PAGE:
BOZICH | Louisville (Adam Duvall) vs. Kentucky (Scott Downs) at - WDRB 41 Louisville News

BOZICH | Louisville (Adam Duvall) vs. Kentucky (Scott Downs) at the World Series

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Former U of L infielder Adam Duvall hit three home runs for the Giants this season. Former U of L infielder Adam Duvall hit three home runs for the Giants this season.
Former UK pitcher Scott Downs finally made it to the World Series in his World Series in his 13th big-league season. Former UK pitcher Scott Downs finally made it to the World Series in his World Series in his 13th big-league season.
LOUISVILLE, Ky. (WDRB) -- For Scott Downs the journey to the World Series began at Pleasure Ridge Park High School and then continued at the University of Kentucky.

It has taken Downs from the Cubs to the Expos to the Angels, then on to the Blue Jays, Braves and White Sox before he joined the Kansas City Royals in early July.

He's 38 and a World Series rookie, in what could be his 13th and final major-league season.

For Adam Duvall the trip has not required as many stops, but his career is only beginning. He is 26. Duvall is a product of Butler High School who played at the University of Louisville.

That is where the San Francisco Giants saw him in coach Dan McDonnell's infield and liked him enough to draft him in the 11th round of the free-agent draft only four years ago. Duvall scrambled his way past a string of guys with fancier draft credentials to arrive in the big leagues this summer, hitting three home runs in 73 at bats for the Giants.

There you have it: PRP/Kentucky (Scott Downs) vs. Butler/Louisville (Adam Duvall) in this World Series, which will be aired on WDRB, beginning Tuesday, when the Giants visit the Royals for Game One at 8 p.m.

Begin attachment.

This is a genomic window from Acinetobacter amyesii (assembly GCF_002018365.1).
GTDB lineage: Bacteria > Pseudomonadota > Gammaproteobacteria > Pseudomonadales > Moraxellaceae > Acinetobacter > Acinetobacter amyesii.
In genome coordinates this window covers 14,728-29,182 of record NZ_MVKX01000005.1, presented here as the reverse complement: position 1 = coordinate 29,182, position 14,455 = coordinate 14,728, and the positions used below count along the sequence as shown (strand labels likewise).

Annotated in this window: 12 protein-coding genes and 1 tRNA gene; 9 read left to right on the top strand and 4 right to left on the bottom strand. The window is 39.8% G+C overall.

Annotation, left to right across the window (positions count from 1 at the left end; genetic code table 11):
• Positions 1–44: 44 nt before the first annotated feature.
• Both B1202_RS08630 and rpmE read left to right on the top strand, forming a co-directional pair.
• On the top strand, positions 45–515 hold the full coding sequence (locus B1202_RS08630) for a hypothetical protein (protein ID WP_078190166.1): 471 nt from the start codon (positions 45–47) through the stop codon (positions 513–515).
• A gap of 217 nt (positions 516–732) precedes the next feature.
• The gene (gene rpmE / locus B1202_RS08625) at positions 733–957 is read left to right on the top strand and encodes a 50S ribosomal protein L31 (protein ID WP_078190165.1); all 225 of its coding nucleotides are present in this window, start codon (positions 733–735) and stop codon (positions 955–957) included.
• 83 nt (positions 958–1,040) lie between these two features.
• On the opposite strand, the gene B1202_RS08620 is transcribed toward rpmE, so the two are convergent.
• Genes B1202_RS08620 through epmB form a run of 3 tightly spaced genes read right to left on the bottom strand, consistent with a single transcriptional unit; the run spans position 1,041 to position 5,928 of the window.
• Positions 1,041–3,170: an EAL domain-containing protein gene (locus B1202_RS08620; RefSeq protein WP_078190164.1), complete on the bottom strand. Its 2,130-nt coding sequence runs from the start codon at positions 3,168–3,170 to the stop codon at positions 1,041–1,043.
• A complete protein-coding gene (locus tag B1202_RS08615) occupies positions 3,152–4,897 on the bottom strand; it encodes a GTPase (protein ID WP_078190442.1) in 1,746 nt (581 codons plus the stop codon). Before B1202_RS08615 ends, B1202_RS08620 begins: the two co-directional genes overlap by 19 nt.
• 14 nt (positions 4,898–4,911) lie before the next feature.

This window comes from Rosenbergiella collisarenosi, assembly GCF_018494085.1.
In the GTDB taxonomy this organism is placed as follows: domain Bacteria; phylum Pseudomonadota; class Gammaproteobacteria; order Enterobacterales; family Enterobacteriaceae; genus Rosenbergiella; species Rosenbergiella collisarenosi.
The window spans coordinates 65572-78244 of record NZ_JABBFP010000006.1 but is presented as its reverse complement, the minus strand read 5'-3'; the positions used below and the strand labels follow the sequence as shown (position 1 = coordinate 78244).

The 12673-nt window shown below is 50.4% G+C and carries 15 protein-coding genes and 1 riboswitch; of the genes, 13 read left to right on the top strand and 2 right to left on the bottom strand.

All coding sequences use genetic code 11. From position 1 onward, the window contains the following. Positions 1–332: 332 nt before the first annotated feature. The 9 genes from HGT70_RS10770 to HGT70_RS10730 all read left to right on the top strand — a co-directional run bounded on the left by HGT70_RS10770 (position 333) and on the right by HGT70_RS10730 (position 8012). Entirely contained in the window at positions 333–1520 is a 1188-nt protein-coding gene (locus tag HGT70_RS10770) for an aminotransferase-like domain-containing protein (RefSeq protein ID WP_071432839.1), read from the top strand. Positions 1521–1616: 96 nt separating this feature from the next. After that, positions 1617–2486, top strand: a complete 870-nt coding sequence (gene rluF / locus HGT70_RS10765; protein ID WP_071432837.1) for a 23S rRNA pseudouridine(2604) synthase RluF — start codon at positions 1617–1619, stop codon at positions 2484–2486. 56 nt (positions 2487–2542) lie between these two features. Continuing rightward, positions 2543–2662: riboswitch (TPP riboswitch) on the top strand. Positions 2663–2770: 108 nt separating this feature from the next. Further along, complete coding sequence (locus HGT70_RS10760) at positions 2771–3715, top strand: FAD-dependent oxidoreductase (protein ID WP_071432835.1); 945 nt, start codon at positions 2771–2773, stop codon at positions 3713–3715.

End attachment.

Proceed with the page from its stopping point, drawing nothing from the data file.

"Adam has worked hard to get where he is," McDonnell said. "I can remember looking outside my office during the last off-season, and his Dad would be hitting him ground balls at our complex at 8 or 9 in the morning. That's the kind of dedication that gets you to the big leagues."

"I'll be in the dugout," Duvall said in a text message. "I'm excited."

Understand this: It will require a serious injury to a teammate for either guy to play.

Both contributed down the stretch of the pennant race, but neither Downs nor Duvall is listed on the 25-man active roster. (Chris Dominguez, another former U of L player, is also inactive for San Francisco. He departed for the Venezuelan League last weekend.) So they can only be added to the active team if another player is disabled, an unlikely development.

But Downs has been a fixture in the Royals' dugout for the last three weeks, encouraging teammates and engaging the home crowd from his perch in the dugout.

And why shouldn't he? In his prime, Downs was one of the finest left-handed relief pitchers in the American League, a guy the Angels or Blue Jays could count on to silence the toughest left-handed hitters or shut down the best offenses for a complete inning.

From 2007 through 2012, Downs's earned run average was never higher than 3.15 and he allowed less than one hit per inning pitched. His effectiveness started to decline last season but the Chicago White Sox signed him to a two-year, $8 million contract last winter.

It didn't work in Chicago. Downs was released on July 3. But the Royals waited only three days before adding Downs to their bullpen, a bullpen that is considered the best in the major leagues.

As I said earlier, Duvall is just getting started. He did not make his major-league debut until June 26 – and he homered in the seventh inning of his first game.

His three home runs came on June 26 (off Mike Leake of the Reds); July 21 (the Phillies' Cliff Lee) and Sept. 28 (Tim Stauffer of the Pirates).

It was not surprising. Duvall led the Class AAA Pacific League in home runs for most of the summer. He hit 27 – with 90 runs batted in. He's got a live bat and can play in multiple spots across the infield.

Duvall has been one of those guys that Giants' manager Bruce Bochy has rotated through his lineup to keep San Francisco charging despite the injuries his team endured this summer. Duvall was active for San Francisco's Wild Card game at Pittsburgh, but like Downs, he's been an enthusiastic cheerleader for the rest of the month.

"“Adam learned the value of being a versatile player and putting the extra work in," McDonnell said. "It's like our players and younger players at our camps” Don't limit yourself to one spot. Make yourself valuable by playing as many positions as you can."

This week Adam Duvall and Scott Downs are playing the position of teammates in opposite dugouts at the World Series.

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